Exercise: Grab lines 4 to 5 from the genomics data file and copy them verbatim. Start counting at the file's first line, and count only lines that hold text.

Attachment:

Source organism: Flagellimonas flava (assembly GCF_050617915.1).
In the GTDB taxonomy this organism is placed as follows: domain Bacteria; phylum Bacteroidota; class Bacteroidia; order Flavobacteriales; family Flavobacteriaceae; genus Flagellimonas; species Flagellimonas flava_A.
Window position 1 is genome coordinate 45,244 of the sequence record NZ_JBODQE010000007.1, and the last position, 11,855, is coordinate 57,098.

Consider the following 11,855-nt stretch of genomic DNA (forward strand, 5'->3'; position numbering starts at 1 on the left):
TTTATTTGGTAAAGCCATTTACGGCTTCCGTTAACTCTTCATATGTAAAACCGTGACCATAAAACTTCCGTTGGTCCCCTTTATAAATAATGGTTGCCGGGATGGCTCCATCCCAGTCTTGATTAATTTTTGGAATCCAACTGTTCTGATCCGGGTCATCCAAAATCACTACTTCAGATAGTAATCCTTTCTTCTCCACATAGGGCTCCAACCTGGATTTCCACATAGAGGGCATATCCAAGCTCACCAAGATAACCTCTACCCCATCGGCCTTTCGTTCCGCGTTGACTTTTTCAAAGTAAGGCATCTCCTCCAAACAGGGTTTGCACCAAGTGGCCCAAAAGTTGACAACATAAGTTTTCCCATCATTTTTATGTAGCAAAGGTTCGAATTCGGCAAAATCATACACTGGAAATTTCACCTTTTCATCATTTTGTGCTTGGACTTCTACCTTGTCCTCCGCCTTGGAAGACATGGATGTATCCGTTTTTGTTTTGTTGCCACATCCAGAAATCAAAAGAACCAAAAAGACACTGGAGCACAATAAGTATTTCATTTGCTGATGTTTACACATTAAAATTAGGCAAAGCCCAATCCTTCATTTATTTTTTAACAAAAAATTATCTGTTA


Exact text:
Consider the following 11,855-nt stretch of genomic DNA (forward strand, 5'->3'; position numbering starts at 1 on the left):
TTTATTTGGTAAAGCCATTTACGGCTTCCGTTAACTCTTCATATGTAAAACCGTGACCATAAAACTTCCGTTGGTCCCCTTTATAAATAATGGTTGCCGGGATGGCTCCATCCCAGTCTTGATTAATTTTTGGAATCCAACTGTTCTGATCCGGGTCATCCAAAATCACTACTTCAGATAGTAATCCTTTCTTCTCCACATAGGGCTCCAACCTGGATTTCCACATAGAGGGCATATCCAAGCTCACCAAGATAACCTCTACCCCATCGGCCTTTCGTTCCGCGTTGACTTTTTCAAAGTAAGGCATCTCCTCCAAACAGGGTTTGCACCAAGTGGCCCAAAAGTTGACAACATAAGTTTTCCCATCATTTTTATGTAGCAAAGGTTCGAATTCGGCAAAATCATACACTGGAAATTTCACCTTTTCATCATTTTGTGCTTGGACTTCTACCTTGTCCTCCGCCTTGGAAGACATGGATGTATCCGTTTTTGTTTTGTTGCCACATCCAGAAATCAAAAGAACCAAAAAGACACTGGAGCACAATAAGTATTTCATTTGCTGATGTTTACACATTAAAATTAGGCAAAGCCCAATCCTTCATTTATTTTTTAACAAAAAATTATCTGTTA